Much of the intelligence, the memo continues, derives from captured Viet Minh documents, which outline efforts to improve the quality of life for the population, including education, medical care, and infrastructure. The Viet Cong are careful to treat the populace well in order to win them to their side. This is all done for propaganda purposes, by improving conditions for the peasantry of South Vietnam, the Viet Cong hope to turn the people against their government. As an example, the memo cites the NLF land reform program in which, the memo charges, middle-class farmers were forced to give their land to the poor. Perhaps aware that the evidence of such allegations is weak, the writer concedes that some modification to the policy must have occurred as many middle-class farmers have remained on their land and there appears to be little evidence of collectivization.

Food distribution, seed collecting, and sanitation improvements have all been implemented to turn the population. The Viet Cong has even set up schools to educate the poor, but, the writer assures their audience, the numbers of this programs success are surely exaggerated and used, it assumes, to spread communist propaganda. The writer does admit that many tribes in the region have been allowed autonomy, but this too, the writer assures their audience, is part of the same communist strategy. Most alarmingly, the Viet Cong appear to be setting up defenses and training the population in combat. The result is that the population now, mistakenly, considers the Viet Cong their protectors and cooperates with them in their efforts.

Essential Themes

The November 1963 memo commissioned by John McCone on Viet Cong activities in South Vietnam, is a clear example of the colossal misalignment in American understanding of the situation in Vietnam. Contorting the facts to try and fit the narrative of a communist conspiracy to spread an insidious ideology across the globe, the memo paints a cynical picture of communist agents using medicine, education, and food to trick the people into resenting their government. Despite evidence of local autonomy, fair land distribution policies, and a lack of a strong NLF political-military establishment, the memo tells a tale of a south on the brink of hostile takeover, of a poor, naive population, being tricked into supporting an insidious enemy.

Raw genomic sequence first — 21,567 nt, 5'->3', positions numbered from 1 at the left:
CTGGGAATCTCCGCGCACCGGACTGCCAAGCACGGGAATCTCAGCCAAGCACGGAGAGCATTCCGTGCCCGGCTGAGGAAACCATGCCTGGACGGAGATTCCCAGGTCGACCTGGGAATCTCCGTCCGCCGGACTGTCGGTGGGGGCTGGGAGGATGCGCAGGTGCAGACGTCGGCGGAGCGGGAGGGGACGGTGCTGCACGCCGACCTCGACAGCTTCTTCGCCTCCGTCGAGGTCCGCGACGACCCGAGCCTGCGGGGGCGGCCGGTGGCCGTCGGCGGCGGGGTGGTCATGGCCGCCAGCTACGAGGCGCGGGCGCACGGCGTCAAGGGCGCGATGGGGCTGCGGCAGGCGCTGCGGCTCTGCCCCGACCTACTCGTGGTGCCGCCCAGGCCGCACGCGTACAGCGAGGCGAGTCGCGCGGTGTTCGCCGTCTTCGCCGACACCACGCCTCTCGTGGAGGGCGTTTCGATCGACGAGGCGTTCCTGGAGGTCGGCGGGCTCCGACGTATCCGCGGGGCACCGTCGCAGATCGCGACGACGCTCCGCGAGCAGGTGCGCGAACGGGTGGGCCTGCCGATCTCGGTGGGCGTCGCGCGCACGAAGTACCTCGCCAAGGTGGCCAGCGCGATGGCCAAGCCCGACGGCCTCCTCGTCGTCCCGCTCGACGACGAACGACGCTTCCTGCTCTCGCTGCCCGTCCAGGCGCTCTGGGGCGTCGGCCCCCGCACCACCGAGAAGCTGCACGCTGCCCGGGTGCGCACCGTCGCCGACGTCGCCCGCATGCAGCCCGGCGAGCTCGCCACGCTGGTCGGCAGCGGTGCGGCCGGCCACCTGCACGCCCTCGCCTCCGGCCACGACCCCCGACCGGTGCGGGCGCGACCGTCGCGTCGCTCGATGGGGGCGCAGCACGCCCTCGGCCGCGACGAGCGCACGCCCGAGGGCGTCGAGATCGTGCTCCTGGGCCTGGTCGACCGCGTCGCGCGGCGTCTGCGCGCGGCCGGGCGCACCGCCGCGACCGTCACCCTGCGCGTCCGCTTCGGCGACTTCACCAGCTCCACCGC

It is astounding to consider that at no point did American intelligence analysts stop to consider the repressive policies of the South Vietnamese government, that NLF forces could actually be working to better the lives of the South Vietnamese people, or that the general consensus of the population had swung wildly toward regime change. It was an attitude born out of a kind of colonial arrogance. Surely the United States, the most powerful, most sophisticated country in the world, knew what was best for Vietnam, even better than the Vietnamese. It was this lack of understanding—born out of notions of cultural superiority that propelled American strategy in Southeast Asia for two decades—that ultimately led to American military intervention in what was essentially a civil war.

As the conflict escalated, as more and more American soldiers lost their lives, military planners would continue to grow ever more frustrated by a lack of support from the local population. In time, the very people that the United States claimed it was fighting to liberate, would be come to be seen as the enemy. Atrocities committed by American troops and indiscriminant killing started to become more common, and the very nature of the war took on an ever darker turn. Before long the entire region was destabilized as the American war against a nation's own people spread to Laos and Cambodia, and at every step, American political and military leaders viewed events not for what they were, but for what they in some sense wanted them to be.

Bibliography and Additional Reading
  • Herring, George. America's Longest War. New York: McGraw-Hill, 1996. Print.
  • McNamara, Robert & Brian VanDeMark. In Retrospect: The Tragedy and Lessons of Vietnam. New York: Random House, 1995. Print.
  • VanDeMark, Brian. Into the Quagmire: Lyndon Johnson and the Escalation of the Vietnam War. New York: Oxford University Press, 1995. Print.
Categories: History